IN: Reviews

Fivesparks Hits the Spot

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Judith Eissenberg (Susan Wilson photo)

Volunteer-based local fine arts events, be they theatrical, orchestral, choral, have always found a place in my heart. And so this summer’s challenges to gathering prompted me to ponder the survival of such entities.

Then I happened upon the “3rd Annual Harvard Music Festival”, curated last week by Fivesparks, an organization dedicated to the culture of Harvard, MA. Like all of their events, this music festival was free and publicly accessible. Despite its homegrown essence and contained focus, the teachers and presenters who presided over the week-long festival came from the highest levels of professional expertise and together drew from their impressive artistic resources, not only in the Boston area but also from all around the world. The primary director, Mark Mikitarian, maintained a level of organization and technological fluency throughout the week that would put many, much higher-profile institutions to shame. Although this year’s festival had to happen exclusively in virtual spaces [primarily Zoom], I was astounded by the infrequency of hiccups and the ease of my experience.

Every morning was divided into three recurring sections, each led by one of the festival’s directors. First, Judith Eissenberg spoke meditatively on mindfulness and acceptance, with assistance from the Alexander Technique specialist, Deborah Adams.

Alexander Technique offers a system of exercises practiced for the betterment of body posture and muscular efficiency while engaged in quotidian activities, such as sitting, walking, or even practicing an instrument. With primary focuses on self-awareness and achieving mind-body unity, these are not dissimilar to yoga or even tai-chi. Practicing Alexander Technique was a wonderful way to start each morning together, and in this session more than any other, participants would volunteer personal insights and reactions, allowing us all to form deeper relationships with one another.

These magnificent women never failed to bring all of us to new levels of intimacy, both with each other and with ourselves. That genuine intimacy could be achieved over Zoom is astounding and testifies to the guides’ supreme capacities. A daily warm-up session followed with the renowned cellist, Rhonda Rider. Her segment, “Say ‘Good Morning’ to your Instrument” showed an openminded approach and novel intuition, providing unprecedented physical refreshment. Usually beginning with some sort of scale exercise, participants were encouraged to gradually push against their habitual methods of handling fingerboard and bow and explore familiar exercises with brand new sensibility. Slight adjustments to hand behavior or augmented awareness of distant body parts [back, legs, feet] invited me to interact with my viola more efficiently and deliberately. “Ease,” a theme of the week in these warm-ups, provided us no little help in relaxing with our instruments.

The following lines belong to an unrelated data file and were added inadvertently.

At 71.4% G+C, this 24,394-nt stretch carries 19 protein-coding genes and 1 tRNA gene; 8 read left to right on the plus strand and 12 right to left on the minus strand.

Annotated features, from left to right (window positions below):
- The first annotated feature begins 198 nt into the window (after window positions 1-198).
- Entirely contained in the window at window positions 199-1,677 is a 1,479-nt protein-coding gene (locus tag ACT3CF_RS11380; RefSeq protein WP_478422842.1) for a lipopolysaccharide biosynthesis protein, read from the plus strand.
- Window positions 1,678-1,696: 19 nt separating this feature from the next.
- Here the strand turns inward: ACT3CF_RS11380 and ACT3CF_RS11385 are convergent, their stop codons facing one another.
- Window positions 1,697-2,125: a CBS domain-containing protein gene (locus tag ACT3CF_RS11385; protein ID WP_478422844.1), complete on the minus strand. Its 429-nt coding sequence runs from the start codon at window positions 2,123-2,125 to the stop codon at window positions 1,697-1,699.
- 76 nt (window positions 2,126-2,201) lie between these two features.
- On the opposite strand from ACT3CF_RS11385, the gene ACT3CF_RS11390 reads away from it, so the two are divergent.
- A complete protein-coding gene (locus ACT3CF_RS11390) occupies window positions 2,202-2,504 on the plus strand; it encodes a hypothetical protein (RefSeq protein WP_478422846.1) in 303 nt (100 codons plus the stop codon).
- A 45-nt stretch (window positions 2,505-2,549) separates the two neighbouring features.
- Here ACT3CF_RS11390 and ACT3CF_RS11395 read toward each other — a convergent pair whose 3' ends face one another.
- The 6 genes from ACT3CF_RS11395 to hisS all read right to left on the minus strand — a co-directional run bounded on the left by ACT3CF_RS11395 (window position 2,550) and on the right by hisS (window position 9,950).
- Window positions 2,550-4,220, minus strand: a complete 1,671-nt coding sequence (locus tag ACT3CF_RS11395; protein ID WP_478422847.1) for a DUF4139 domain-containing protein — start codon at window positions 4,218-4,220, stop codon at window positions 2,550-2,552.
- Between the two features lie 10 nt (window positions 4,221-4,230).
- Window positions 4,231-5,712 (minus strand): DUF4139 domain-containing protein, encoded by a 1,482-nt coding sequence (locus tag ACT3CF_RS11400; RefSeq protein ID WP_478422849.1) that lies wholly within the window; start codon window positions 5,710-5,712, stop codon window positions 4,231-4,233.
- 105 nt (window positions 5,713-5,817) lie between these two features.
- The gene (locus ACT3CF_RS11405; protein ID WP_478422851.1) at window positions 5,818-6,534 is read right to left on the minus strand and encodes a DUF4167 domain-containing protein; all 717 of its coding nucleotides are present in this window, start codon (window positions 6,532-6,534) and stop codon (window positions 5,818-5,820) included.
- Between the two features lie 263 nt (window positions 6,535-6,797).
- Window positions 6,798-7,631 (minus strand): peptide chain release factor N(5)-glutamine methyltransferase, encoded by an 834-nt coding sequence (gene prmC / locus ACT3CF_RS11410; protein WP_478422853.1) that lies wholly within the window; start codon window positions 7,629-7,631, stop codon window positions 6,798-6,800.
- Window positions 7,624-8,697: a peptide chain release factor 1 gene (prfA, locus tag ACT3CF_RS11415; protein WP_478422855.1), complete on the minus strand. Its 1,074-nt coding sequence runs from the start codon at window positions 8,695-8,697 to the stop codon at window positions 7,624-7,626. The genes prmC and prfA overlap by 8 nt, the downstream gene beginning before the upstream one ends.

Finally, pianist Judith Gordon hosted a “Detangling Session,” addressing through ingeniously moderated discussion, some of the more difficult complexities of practicing and rehearsing. This segment frequently included some live exampling from Gordon along with piquant anecdotes from her thrilling performative life.

The more varied afternoons always involved some combination of stimulating demonstrations from players and composers on their recent work and scholarly lectures on various musical topics — led not only by the festival directors, but also by esteemed guests, as in Rhonda Rider’s presentation of her awesome “Grand Canyon Project,” a unique residency experience at the canyon which resulted in the collection and performance of new commissions from a spectrum of composers for solo cello on themes from the national park [BMInt review HERE]. An even mixture of performers and musicologists enriched each afternoon and evening with deep insights into diverse music [from Beethoven, to Shostakovich, to contemporary premiers] and kindled discussion among the participants.

Since in-person chamber music rehearsals and coachings have become impractical, we truly valued this year’s virtual format for performance and instruction. Every day, the directors made themselves available for triage sessions, to which individual participants could bring their practice and performance questions. Then, these same directors conducted masterclasses on two of the evenings, available to all participants for observation. Such daring application of the Zoom technology, no matter the imperfections, delivered something akin to the familiar masterclass.

At the end of the week, I met the familiar sense of instant nostalgia that typically accompanies a last day of summer camp. Despite the impediments — eye-strain, compromised sound quality, and intangible venue — the summer festival atmosphere thrived, thanks to an amazing feat of directorial ingenuity and overwhelming conviction from the participants.

How lucky I feel to have been invited and included in the festival, especially during a year in which my cherished yearnings for community have met with such daunting challenges. The community of Harvard, MA, at least, is vibrantly alive; I hope that its example will serve as a model. My confidence in the continued celebration of local culture through community organizations reinforces a central tenant of my being. And I am confident that, in harboring these sentiments, I am not alone.  

Eric Hollander is a PhD candidate in Musicology at Brandeis University. His research is focused on musical realizations of poetic texts and oral traditions.

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